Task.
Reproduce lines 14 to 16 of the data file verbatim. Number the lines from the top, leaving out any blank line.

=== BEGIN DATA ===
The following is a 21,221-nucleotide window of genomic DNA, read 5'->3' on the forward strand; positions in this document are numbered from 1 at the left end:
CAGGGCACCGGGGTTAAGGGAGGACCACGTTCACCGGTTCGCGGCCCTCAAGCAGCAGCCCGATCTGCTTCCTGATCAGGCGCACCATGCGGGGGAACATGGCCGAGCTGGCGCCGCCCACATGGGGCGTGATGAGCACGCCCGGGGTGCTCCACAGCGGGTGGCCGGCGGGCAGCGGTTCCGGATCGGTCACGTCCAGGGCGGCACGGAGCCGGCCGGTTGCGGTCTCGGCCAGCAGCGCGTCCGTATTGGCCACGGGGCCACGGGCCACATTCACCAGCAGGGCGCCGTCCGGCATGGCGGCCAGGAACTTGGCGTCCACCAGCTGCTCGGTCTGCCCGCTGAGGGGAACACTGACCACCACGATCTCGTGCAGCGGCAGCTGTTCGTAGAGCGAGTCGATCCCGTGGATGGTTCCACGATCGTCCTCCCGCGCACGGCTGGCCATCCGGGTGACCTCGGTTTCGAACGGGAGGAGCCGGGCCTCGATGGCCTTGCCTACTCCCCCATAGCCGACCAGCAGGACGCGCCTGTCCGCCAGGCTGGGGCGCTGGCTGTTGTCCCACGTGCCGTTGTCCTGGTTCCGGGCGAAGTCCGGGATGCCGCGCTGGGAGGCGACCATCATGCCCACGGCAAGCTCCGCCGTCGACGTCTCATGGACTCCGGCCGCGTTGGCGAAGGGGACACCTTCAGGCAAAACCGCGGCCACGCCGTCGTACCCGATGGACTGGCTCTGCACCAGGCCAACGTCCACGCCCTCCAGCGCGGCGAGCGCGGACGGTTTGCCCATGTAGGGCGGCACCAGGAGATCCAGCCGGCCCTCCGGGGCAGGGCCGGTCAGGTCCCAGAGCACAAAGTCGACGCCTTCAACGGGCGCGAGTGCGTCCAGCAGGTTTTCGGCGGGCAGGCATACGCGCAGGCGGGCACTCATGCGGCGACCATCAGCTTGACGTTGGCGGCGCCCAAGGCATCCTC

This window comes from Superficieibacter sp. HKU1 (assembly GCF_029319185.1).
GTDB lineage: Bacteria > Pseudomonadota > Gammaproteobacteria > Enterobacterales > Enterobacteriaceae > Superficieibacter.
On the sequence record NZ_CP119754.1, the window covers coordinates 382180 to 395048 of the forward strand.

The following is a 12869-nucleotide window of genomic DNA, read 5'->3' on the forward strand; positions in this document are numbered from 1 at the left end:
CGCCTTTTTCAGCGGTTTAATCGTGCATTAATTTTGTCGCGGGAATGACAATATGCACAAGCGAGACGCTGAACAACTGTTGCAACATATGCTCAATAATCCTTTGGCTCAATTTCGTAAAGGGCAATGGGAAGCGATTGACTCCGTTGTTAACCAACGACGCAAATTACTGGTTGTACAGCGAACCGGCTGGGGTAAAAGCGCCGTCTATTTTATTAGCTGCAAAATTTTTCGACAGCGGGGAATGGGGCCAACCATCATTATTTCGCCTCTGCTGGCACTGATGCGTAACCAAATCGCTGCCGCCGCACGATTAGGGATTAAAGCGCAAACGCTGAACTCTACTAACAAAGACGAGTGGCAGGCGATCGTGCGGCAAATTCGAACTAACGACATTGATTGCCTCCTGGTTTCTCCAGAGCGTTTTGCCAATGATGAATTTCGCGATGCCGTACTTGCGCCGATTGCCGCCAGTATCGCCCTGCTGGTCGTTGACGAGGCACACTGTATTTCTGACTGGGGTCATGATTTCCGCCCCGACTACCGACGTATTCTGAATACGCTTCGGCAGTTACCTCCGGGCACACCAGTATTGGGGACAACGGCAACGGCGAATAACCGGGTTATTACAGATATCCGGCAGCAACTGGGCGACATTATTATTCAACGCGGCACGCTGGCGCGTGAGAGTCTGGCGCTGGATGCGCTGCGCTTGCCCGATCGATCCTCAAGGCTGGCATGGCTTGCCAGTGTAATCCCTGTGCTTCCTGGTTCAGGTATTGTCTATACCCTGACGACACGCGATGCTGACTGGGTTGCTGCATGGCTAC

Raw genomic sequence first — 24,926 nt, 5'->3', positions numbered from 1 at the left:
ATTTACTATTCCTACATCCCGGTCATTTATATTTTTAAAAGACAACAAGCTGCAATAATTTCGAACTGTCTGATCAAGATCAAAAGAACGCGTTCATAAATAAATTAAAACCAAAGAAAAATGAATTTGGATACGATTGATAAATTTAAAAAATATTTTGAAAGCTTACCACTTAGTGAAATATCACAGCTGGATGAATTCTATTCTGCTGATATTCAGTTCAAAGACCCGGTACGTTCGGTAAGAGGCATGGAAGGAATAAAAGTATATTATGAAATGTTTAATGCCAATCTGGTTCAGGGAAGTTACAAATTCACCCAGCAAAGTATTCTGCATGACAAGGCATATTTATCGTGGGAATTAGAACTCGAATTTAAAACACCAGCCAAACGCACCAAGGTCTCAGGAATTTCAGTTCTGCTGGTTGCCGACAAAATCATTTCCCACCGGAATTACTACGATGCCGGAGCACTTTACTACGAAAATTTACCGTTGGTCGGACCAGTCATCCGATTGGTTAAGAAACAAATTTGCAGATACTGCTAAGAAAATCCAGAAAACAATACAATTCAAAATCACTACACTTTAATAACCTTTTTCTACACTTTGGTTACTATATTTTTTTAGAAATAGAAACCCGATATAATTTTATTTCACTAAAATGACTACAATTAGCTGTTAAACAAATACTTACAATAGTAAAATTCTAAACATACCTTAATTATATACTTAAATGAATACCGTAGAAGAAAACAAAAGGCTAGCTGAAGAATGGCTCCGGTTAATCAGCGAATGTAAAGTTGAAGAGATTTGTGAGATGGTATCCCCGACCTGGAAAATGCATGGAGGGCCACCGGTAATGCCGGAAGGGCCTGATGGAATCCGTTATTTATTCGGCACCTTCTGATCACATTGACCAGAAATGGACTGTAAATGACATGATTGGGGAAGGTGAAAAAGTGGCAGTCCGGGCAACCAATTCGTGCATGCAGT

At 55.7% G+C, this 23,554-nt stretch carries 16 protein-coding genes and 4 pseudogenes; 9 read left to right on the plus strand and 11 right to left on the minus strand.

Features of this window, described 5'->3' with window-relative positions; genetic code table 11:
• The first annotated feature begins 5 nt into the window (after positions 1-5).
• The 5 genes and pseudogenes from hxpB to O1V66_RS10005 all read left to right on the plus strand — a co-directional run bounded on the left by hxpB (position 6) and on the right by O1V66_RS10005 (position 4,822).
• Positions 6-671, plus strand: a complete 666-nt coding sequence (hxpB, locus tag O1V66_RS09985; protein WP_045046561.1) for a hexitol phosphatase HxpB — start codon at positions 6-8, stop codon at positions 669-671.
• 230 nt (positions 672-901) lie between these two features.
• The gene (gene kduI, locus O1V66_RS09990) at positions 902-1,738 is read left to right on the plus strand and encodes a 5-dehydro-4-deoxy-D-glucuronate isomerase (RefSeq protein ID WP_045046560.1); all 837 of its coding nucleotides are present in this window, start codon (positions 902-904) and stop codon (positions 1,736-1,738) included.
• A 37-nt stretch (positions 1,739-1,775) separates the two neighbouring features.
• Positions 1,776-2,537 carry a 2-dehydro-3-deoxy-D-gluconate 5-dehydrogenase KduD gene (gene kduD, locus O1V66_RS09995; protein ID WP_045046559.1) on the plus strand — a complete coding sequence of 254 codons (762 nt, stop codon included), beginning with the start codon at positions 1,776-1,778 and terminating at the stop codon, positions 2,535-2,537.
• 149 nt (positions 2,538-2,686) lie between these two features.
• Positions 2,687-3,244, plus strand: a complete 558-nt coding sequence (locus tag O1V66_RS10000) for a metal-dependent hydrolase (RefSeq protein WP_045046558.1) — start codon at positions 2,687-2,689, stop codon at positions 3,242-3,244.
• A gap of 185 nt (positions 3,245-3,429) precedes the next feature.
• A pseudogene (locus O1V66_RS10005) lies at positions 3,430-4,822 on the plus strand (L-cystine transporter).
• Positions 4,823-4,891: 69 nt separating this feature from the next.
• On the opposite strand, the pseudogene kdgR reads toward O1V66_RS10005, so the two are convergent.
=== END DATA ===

• Positions 6-671, plus strand: a complete 666-nt coding sequence (hxpB, locus tag O1V66_RS09985; protein WP_045046561.1) for a hexitol phosphatase HxpB — start codon at positions 6-8, stop codon at positions 669-671.
• 230 nt (positions 672-901) lie between these two features.
• The gene (gene kduI, locus O1V66_RS09990) at positions 902-1,738 is read left to right on the plus strand and encodes a 5-dehydro-4-deoxy-D-glucuronate isomerase (RefSeq protein ID WP_045046560.1); all 837 of its coding nucleotides are present in this window, start codon (positions 902-904) and stop codon (positions 1,736-1,738) included.